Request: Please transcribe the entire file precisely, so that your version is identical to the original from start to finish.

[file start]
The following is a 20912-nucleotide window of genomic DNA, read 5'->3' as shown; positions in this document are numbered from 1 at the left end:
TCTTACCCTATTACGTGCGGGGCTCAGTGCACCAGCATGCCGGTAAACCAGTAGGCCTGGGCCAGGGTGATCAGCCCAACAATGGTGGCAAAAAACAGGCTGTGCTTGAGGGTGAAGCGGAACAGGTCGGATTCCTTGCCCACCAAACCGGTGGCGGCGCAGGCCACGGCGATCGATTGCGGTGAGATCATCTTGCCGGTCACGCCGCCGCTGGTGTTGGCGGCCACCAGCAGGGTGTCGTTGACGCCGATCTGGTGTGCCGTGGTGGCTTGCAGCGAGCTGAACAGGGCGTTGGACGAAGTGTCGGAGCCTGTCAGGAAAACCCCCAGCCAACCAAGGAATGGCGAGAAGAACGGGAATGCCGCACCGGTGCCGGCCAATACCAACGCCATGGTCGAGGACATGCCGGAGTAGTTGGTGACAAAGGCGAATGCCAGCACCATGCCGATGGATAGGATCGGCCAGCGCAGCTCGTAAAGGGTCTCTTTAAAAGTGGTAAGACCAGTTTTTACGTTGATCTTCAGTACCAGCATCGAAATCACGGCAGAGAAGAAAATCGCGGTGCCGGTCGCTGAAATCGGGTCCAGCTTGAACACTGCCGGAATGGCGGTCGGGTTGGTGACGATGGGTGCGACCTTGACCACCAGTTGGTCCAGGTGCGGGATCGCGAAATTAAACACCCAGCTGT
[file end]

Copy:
The following is a 20912-nucleotide window of genomic DNA, read 5'->3' as shown; positions in this document are numbered from 1 at the left end:
TCTTACCCTATTACGTGCGGGGCTCAGTGCACCAGCATGCCGGTAAACCAGTAGGCCTGGGCCAGGGTGATCAGCCCAACAATGGTGGCAAAAAACAGGCTGTGCTTGAGGGTGAAGCGGAACAGGTCGGATTCCTTGCCCACCAAACCGGTGGCGGCGCAGGCCACGGCGATCGATTGCGGTGAGATCATCTTGCCGGTCACGCCGCCGCTGGTGTTGGCGGCCACCAGCAGGGTGTCGTTGACGCCGATCTGGTGTGCCGTGGTGGCTTGCAGCGAGCTGAACAGGGCGTTGGACGAAGTGTCGGAGCCTGTCAGGAAAACCCCCAGCCAACCAAGGAATGGCGAGAAGAACGGGAATGCCGCACCGGTGCCGGCCAATACCAACGCCATGGTCGAGGACATGCCGGAGTAGTTGGTGACAAAGGCGAATGCCAGCACCATGCCGATGGATAGGATCGGCCAGCGCAGCTCGTAAAGGGTCTCTTTAAAAGTGGTAAGACCAGTTTTTACGTTGATCTTCAGTACCAGCATCGAAATCACGGCAGAGAAGAAAATCGCGGTGCCGGTCGCTGAAATCGGGTCCAGCTTGAACACTGCCGGAATGGCGGTCGGGTTGGTGACGATGGGTGCGACCTTGACCACCAGTTGGTCCAGGTGCGGGATCGCGAAATTAAACACCCAGCTGT